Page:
Natives Respond to Royal Commission

To spend or not to spend - that is the question confronting the federal Liberal government. After five years and an expenditure of $58 million, the ROYAL COMMISSION on Aboriginal Peoples delivered its 3,537-page report last week.

Natives Respond to Royal Commission

To spend or not to spend - that is the question confronting the federal Liberal government. After five years and an expenditure of $58 million, the ROYAL COMMISSION on Aboriginal Peoples delivered its 3,537-page report last week. Its primary message: only a massive infusion of funding to native communities - $30 billion over 15 years - can eradicate the social ills facing most Canadian aboriginals and pave the way to a self-reliant future. Last week, Maclean's Calgary Bureau Chief Mary Nemeth and Halifax correspondent Susanne Hiller travelled to two very different reserves. As their reports indicate, money and resources are indeed the keys to a brighter tomorrow for Canada's natives - and lack of them a guarantee that little will change.

A sign by the road leading into Indian Brook reads "Hollywood Drive." But there is no glitter on this Micmac reserve in Nova Scotia, where more than 90 per cent of residents are unemployed. Bored welfare recipients wander out of dilapidated and overcrowded houses to walk along dusty roads strewn with abandoned cars and broken toys. Few ever leave; those who do often lack the skills to adapt to the outside world. Most children do not progress beyond Grade 6, while adults often drop out of government training programs because there are too few job opportunities even with training. Band elders say that the resulting frustration leads to high crime rates and rampant substance abuse. "I'd like to see a grocery store, a drug store, a hospital, a high school, a Zellers, a K-mart," says Chief Reg Maloney, as though reciting a Christmas wish list. "We should be able to get everything we need on the reserve."

For now, band members must make do with a nursery school, a small nursing station, a new pizza outlet, one gas station and several tiny canteens scattered throughout the community. And for the nearly 1,900 Micmac who live on the sprawling reserve, an hour's drive north of Halifax, there appears to be little hope that the thousands of pages churned out by the Royal Commission on Aboriginal Peoples will improve their lives overnight - if at all. That pessimism, and an overwhelming sense that the Nova Scotia government has a vested interest in maintaining the status quo, contributes to their indignation. The reserve has no assets of its own, and aboriginal leaders bitterly complain that the province does not want to share revenues from natural resources - ensuring a dependency on government handouts. "We've not been given our fair share of the wealth of this country," Maloney says. "Every day, we see the forest being cut, oil being taken from the land, fish from the ocean. Everybody else is getting something out of it - we don't."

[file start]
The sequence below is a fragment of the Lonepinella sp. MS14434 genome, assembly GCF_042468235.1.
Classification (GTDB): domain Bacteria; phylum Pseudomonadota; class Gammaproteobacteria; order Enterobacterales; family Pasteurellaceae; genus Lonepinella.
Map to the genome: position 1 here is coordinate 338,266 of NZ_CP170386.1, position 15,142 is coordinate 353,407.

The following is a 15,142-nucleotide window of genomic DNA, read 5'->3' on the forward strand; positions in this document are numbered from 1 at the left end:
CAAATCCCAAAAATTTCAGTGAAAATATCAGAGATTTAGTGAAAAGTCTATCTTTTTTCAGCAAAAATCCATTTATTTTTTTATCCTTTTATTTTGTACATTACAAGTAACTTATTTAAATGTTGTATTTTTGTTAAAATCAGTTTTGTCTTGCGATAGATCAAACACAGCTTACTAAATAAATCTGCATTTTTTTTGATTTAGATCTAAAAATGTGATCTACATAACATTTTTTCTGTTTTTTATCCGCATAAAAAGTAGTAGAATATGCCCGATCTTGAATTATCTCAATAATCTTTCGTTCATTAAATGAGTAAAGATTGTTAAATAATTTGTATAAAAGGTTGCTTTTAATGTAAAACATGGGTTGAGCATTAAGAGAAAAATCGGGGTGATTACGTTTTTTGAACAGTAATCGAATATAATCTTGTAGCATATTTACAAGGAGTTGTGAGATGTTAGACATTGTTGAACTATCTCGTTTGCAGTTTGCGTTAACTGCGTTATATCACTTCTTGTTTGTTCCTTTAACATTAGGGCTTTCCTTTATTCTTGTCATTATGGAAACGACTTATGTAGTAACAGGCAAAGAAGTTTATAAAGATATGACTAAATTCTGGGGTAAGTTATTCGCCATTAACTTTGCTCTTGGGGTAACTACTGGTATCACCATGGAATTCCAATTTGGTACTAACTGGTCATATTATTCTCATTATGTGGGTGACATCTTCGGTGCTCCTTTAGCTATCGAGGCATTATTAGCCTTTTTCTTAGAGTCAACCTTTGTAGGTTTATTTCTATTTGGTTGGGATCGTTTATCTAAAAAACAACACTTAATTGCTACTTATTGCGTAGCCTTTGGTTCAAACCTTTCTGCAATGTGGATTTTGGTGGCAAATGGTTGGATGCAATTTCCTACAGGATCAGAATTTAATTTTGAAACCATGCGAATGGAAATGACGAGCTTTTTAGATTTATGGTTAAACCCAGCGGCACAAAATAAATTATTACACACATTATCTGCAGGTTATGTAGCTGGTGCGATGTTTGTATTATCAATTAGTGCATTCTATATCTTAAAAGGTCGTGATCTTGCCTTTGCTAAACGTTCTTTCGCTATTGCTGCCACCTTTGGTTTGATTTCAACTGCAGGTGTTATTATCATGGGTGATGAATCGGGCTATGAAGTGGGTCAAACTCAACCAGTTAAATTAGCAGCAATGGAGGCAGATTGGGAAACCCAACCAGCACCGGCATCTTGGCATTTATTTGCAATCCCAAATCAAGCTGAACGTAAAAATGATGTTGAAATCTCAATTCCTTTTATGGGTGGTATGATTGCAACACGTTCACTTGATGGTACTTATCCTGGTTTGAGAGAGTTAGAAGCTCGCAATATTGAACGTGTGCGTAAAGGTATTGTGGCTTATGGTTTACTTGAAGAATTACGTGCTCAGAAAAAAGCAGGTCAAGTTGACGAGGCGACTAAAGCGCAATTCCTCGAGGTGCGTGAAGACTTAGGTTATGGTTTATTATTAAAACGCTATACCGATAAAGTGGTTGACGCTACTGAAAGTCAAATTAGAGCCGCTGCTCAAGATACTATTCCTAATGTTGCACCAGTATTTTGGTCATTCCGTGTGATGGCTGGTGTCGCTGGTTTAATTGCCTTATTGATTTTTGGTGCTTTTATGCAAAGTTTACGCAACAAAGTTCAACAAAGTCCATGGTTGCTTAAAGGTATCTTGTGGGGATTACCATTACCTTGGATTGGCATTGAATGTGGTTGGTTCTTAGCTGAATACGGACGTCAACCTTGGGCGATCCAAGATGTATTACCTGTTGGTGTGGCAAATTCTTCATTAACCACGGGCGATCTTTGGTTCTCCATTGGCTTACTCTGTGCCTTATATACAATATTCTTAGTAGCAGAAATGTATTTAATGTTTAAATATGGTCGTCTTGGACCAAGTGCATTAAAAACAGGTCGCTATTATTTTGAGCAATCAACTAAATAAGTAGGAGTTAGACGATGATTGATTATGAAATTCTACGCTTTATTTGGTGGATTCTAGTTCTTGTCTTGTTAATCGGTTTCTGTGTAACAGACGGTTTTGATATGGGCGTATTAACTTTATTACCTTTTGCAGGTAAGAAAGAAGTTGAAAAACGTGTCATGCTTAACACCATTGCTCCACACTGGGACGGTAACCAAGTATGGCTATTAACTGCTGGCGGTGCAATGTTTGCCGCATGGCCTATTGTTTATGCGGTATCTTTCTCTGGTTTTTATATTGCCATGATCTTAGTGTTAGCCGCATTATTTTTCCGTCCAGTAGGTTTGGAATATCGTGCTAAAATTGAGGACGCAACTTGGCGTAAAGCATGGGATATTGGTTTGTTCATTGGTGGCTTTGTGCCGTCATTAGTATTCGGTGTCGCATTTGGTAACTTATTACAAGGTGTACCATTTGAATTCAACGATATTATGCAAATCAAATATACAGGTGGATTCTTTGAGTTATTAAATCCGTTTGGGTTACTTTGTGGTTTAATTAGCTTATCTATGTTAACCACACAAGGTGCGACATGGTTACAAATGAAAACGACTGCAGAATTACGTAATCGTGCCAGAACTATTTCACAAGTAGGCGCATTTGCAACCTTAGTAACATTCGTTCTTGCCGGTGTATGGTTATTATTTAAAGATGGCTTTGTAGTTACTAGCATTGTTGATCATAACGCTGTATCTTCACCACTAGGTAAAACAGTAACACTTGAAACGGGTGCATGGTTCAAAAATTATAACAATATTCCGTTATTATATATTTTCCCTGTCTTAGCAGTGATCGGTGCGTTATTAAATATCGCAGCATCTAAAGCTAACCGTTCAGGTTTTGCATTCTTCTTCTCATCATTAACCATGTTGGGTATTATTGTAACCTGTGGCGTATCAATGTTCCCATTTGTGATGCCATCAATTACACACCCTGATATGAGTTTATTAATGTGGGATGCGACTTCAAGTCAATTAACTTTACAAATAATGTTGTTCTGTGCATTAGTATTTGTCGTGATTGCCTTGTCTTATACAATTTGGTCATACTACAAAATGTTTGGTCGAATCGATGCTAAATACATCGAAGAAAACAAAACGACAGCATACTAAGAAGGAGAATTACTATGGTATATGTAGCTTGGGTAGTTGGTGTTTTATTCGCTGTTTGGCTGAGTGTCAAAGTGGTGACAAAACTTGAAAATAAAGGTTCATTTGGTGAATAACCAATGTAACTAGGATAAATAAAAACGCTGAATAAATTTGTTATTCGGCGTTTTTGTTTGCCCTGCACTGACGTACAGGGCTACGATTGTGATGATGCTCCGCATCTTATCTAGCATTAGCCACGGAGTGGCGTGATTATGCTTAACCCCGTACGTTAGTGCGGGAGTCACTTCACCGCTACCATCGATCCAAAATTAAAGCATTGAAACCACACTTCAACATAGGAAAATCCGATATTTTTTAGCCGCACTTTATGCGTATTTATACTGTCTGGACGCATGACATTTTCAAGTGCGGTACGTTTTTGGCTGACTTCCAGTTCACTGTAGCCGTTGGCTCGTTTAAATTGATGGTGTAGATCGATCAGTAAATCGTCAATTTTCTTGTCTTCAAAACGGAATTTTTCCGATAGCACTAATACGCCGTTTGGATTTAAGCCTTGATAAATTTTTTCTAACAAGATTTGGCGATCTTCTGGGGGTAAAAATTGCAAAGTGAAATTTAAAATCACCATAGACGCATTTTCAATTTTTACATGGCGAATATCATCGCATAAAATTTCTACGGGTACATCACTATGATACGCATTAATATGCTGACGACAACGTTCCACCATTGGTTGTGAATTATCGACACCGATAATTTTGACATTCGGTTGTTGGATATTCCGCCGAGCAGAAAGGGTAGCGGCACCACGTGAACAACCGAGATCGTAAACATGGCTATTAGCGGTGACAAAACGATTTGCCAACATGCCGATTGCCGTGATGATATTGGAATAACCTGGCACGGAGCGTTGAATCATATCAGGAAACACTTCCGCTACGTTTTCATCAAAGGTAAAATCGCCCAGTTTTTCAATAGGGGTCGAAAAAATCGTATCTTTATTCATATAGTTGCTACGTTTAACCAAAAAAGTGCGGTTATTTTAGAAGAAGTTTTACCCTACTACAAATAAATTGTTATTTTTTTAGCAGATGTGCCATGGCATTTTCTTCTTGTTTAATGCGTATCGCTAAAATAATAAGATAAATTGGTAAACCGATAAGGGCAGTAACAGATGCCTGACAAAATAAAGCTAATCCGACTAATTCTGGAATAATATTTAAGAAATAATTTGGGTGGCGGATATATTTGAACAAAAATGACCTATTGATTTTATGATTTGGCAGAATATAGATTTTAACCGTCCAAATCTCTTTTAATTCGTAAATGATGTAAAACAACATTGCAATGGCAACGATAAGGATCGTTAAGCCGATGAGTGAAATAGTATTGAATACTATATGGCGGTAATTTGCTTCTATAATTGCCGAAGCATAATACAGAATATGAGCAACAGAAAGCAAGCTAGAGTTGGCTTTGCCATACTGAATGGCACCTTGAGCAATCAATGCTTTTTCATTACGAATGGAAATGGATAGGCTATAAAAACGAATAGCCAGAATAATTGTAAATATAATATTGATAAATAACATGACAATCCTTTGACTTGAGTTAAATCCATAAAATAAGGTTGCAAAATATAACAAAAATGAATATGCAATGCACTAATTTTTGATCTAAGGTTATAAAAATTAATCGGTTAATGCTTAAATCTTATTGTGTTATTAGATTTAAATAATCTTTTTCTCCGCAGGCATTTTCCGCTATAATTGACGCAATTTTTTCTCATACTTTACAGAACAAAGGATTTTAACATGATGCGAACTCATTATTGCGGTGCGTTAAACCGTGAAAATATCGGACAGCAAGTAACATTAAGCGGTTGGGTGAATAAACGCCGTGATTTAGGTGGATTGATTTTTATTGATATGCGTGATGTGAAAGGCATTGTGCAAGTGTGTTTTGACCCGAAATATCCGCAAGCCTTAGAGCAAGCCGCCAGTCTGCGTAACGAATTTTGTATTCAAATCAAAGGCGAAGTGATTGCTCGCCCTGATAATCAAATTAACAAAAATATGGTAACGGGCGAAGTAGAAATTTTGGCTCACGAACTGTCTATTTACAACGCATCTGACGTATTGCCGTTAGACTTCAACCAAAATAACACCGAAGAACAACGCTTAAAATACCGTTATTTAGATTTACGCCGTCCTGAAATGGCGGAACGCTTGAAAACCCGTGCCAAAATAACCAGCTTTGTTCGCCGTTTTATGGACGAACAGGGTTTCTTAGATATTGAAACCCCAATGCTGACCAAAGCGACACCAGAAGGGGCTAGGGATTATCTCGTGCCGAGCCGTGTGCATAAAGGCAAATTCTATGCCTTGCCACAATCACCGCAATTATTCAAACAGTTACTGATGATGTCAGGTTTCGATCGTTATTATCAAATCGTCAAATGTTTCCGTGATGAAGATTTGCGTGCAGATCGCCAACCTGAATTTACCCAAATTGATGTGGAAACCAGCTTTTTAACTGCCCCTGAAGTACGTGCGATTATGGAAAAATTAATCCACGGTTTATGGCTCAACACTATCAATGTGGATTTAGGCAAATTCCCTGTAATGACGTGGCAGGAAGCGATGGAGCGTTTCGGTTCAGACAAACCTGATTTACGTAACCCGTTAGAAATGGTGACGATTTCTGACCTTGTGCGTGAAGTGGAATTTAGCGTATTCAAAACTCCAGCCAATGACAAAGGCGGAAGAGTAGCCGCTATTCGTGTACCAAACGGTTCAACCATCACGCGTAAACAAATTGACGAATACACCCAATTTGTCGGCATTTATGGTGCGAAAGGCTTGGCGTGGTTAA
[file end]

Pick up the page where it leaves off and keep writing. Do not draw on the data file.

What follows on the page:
The royal commission's report says all the right things, say native leaders, but the tome could easily be shelved under the excuse of fiscal constraints. "I think they prepared this just to appease us for a while," says Peter Christmas of the Micmac Association of Cultural Studies. Indian Affairs Minister Ron Irwin's response about Ottawa lacking funds, he says, "was not positive." Christmas says he has a "gut feeling" that provincial and federal governments will not follow through on the recommendations. "They are hiding behind it," he says, "and the result will be a lot of violence. There is a lot of unrest, a lot of unemployment. Native people are breaking down in this province."

At the community centre, economic development officer David Nevin, who grew up at Indian Brook, says the province has a "deep psychological fear" of the possibility of reserves like his becoming self-sufficient. "That's the biggest problem," Nevin says. "Where there's money there is power, and I believe the province wants to limit our power." Still, the Micmacs have managed a minimal degree of self-sufficiency - through gambling. The community centre boasts three bingo games a week, and since September legal gambling machines have enticed non-natives onto the reserve. But gaming has created new problems: band members, most of them dependent on welfare, often gamble away their government cheques.

There is hope, if somewhat faint. In September, Ottawa agreed in principle to give Nova Scotia's 13 Micmac bands jurisdiction over their own education systems, from kindergarten through high school. To that end, about $130 million will be transferred to the bands over five years. The possible effect of that on Indian Brook remains unclear - the reserve has no schools, and children travel five miles to Shubenacadie for their education. "We are supposed to be getting input into the curriculum," Maloney says. "But what we need is our own school. That would bring much employment. We need role models here."